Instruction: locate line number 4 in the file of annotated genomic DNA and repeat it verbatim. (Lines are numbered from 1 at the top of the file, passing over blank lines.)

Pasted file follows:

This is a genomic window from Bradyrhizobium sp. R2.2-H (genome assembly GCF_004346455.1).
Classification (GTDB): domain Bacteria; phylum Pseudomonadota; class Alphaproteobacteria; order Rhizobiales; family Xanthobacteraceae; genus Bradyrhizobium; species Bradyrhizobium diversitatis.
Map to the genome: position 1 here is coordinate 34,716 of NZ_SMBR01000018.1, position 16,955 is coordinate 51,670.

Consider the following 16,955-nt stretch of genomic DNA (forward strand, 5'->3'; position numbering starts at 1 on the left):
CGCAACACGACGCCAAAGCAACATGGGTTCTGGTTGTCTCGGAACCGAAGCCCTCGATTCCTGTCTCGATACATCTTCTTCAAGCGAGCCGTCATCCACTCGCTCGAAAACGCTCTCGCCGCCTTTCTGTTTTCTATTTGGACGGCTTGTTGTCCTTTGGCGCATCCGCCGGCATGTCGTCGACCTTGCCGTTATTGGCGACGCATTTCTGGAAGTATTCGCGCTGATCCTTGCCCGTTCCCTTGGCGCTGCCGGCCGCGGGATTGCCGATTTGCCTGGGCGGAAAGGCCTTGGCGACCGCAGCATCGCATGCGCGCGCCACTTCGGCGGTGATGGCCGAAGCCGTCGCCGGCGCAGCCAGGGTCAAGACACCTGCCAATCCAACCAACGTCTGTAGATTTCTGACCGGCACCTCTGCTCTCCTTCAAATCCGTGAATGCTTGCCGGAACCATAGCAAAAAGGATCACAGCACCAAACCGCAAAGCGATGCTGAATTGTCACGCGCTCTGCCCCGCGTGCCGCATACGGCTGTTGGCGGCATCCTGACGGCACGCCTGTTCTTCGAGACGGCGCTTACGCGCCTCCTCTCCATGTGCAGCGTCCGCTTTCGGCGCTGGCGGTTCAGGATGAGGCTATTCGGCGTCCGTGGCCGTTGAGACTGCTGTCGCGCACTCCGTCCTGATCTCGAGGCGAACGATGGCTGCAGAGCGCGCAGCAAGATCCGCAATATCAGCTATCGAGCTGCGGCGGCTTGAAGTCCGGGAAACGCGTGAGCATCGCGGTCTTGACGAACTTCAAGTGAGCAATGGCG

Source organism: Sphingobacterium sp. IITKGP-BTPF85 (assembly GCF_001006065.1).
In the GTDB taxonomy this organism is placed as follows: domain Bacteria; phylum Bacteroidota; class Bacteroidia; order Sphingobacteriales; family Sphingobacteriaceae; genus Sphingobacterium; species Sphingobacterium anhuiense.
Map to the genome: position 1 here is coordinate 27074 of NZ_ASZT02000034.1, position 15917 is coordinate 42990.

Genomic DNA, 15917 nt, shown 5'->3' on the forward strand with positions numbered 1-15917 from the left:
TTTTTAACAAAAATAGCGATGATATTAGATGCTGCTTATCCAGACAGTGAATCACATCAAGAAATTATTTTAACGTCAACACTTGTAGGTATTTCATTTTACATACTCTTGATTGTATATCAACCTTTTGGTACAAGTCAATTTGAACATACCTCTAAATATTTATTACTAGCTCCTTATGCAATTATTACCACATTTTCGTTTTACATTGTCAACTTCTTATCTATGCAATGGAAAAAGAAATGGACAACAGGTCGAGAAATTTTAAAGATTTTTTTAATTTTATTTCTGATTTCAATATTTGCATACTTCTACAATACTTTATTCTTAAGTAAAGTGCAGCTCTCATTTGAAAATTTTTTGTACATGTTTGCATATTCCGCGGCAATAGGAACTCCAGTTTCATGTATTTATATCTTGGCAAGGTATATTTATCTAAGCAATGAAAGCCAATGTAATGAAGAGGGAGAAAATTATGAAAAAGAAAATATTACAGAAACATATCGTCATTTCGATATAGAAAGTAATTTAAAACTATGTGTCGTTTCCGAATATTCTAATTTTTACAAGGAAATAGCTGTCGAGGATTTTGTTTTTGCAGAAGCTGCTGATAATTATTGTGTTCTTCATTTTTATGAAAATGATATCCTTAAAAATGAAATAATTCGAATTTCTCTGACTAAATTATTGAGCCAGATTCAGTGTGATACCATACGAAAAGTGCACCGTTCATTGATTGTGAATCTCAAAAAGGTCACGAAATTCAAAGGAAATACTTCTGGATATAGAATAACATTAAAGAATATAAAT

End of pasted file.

Consider the following 16,955-nt stretch of genomic DNA (forward strand, 5'->3'; position numbering starts at 1 on the left):